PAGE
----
Seinfeld Still ‘A Bit’ Bothered by Series Finale, Says Mad Men’s Was ‘Greatest’

Coming up on the 26th anniversary of Seinfeld’s much-discussed series finale, Jerry Seinfeld admits he is still “a little bit” bothered how the beloved NBC sitcom ended things.

“The Finale,” which aired May 14, 1998, and drew (wait for it) 76 million viewers, has since landed on many a “Worst Series Finales Ever” ranking, including TVLine’s own (where it sits at No. 6 out of 25).

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“Though ‘The Finale’ trotted out classic characters like the Soup Nazi and Bubble Boy, it was still a criminally bad ending to a historically terrific comedy,” our Worst Series Finales entry for Seinfeld reads. “By the time Jerry, Elaine, George and Kramer were sent up the river for violating a Good Samaritan law, fans felt like they’d already done hard time!”

Similarly, among other Worst Series Finale rankings, our sister site Variety opined, “The ending is bad because it’s painfully, painfully boring”; The A.V. Club said, “The way the show ended almost feels like a poorly executed twist. ‘They’re bad people, actually wasn’t a revelation; it was self-evident from the start”;  and ScreenRant asserted, “Seinfeld chose to wrap up on a pitiful and disappointing note with Jerry, George, Elaine and Kramer complaining about their situation and rehashing mishaps from previous episodes.”

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Seinfeld, when asked by GQ if his eponymous comedy’s finale has “bothered [him] all these years,” answered, “A little bit, yeah,” though he was quick to note, “I don’t believe in regret.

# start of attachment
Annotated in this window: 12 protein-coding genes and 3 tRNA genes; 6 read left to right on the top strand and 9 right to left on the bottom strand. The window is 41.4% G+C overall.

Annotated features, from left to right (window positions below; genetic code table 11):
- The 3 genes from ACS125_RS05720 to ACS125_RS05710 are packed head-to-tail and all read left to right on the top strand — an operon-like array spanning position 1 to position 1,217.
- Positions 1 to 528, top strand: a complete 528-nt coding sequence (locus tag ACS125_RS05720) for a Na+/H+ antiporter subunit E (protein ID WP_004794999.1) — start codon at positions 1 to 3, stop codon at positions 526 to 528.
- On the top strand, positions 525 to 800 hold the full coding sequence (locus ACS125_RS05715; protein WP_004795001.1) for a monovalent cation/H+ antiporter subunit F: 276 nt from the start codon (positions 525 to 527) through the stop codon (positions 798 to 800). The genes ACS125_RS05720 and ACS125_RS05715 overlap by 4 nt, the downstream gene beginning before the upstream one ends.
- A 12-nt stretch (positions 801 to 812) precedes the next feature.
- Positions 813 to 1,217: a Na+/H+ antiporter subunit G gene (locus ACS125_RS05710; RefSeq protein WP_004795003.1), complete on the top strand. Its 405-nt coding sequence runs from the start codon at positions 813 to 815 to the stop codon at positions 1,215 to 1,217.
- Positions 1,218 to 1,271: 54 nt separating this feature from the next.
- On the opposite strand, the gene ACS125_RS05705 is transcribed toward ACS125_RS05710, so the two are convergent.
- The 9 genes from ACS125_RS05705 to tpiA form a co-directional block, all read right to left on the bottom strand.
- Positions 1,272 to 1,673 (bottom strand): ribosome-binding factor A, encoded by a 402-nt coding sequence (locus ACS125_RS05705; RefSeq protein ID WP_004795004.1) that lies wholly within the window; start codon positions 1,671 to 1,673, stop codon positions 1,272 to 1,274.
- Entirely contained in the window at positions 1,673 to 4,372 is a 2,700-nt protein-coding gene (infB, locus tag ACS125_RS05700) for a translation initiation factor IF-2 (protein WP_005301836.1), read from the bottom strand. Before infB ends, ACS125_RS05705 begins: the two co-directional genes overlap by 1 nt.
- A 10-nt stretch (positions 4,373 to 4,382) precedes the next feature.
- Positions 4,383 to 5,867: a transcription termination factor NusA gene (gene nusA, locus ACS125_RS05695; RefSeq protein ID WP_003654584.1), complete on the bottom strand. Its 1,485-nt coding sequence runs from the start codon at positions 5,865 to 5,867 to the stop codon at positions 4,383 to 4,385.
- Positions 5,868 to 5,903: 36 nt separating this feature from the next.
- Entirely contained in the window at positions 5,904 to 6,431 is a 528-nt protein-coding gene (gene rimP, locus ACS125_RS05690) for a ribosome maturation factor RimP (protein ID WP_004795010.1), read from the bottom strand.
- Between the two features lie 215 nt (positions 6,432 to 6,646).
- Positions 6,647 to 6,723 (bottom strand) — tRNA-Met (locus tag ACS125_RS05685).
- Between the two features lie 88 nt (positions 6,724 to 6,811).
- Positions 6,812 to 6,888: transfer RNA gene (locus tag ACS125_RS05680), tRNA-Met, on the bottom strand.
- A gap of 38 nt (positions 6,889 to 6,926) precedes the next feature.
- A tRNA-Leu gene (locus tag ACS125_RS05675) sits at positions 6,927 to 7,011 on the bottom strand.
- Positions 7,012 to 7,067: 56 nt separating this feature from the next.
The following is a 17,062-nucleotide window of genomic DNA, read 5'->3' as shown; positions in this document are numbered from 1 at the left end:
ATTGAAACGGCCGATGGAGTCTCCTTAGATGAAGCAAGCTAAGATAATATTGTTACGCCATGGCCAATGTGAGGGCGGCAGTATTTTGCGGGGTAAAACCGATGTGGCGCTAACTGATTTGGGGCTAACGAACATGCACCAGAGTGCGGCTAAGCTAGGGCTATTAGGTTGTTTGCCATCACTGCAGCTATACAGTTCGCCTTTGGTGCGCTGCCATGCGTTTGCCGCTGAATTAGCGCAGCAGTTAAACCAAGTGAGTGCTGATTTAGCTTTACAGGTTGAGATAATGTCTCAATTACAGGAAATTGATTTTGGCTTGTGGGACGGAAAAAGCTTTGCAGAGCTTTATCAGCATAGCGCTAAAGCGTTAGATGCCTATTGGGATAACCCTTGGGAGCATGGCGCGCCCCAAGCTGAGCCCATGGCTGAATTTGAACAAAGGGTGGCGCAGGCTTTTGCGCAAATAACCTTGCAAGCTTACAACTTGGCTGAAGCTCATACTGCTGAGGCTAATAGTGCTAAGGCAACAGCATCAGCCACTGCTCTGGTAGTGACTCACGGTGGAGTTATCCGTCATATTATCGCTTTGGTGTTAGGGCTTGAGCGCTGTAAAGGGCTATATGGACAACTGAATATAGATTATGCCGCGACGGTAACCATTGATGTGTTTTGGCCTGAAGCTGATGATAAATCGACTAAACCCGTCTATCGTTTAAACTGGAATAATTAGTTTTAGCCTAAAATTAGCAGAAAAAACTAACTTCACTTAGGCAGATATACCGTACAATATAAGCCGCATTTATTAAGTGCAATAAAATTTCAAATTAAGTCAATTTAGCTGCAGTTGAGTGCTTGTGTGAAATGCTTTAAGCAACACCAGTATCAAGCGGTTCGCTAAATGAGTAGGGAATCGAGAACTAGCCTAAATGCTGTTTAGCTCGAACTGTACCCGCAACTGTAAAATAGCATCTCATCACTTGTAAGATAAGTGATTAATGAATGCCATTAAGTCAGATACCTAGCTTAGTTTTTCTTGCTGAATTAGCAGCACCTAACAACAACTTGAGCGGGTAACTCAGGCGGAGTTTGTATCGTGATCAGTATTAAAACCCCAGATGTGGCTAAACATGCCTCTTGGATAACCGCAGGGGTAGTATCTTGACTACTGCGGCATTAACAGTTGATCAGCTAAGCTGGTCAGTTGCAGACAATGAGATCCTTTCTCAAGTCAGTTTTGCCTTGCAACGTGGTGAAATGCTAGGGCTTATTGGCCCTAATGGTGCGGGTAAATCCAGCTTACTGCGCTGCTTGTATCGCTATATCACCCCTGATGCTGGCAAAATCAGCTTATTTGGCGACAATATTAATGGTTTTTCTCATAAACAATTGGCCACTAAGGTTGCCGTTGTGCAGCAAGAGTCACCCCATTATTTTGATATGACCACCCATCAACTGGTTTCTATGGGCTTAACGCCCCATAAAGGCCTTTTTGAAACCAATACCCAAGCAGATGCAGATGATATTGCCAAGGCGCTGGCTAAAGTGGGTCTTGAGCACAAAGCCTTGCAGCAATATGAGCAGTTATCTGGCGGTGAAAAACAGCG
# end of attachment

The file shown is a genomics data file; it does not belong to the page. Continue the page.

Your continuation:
“I think it’s arrogant to think you could have done something different. You couldn’t. That’s why you did what you did,” he explained.

Addressing critiques like those noted above, Seinfeld said, “we were affected by some things that people had said, that they were selfish or whatever… [but] that’s an essential element of comedy, since Shakespeare and forever. You can’t do comedy without selfish people. That’s what people relate to.”

Plus, Seinfeld‘s finale got a bit of a “do-over” when co-creator Larry David’s Curb Your Enthusiasm recently ended its own run with a similar sendoff that, at the last second, got right what the NBC sitcom’s got wrong (by releasing David’s character from jail).

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Seinfeld hails Mad Men — which ended in May 2015 with Don Draper in meditation at a retreat, and implied that the ad man went on to create the iconic “I’d Like to Teach the World to Sing” Coca-Cola spot — as serving up perhaps the “greatest” series ender of all time.

“[M]e and [writer/director/EP] Jeff Schaffer and [Seinfeld co-creator] Larry [David] were standing around, talking about TV finales and which we thought were great,” he shared with GQ. “I feel Mad Men was the greatest. A lot of people like the [Newhart] one. Mary Tyler Moore [Show] was OK. I think Mad Men was the greatest final moment of a series I’ve ever seen. So satisfying.”

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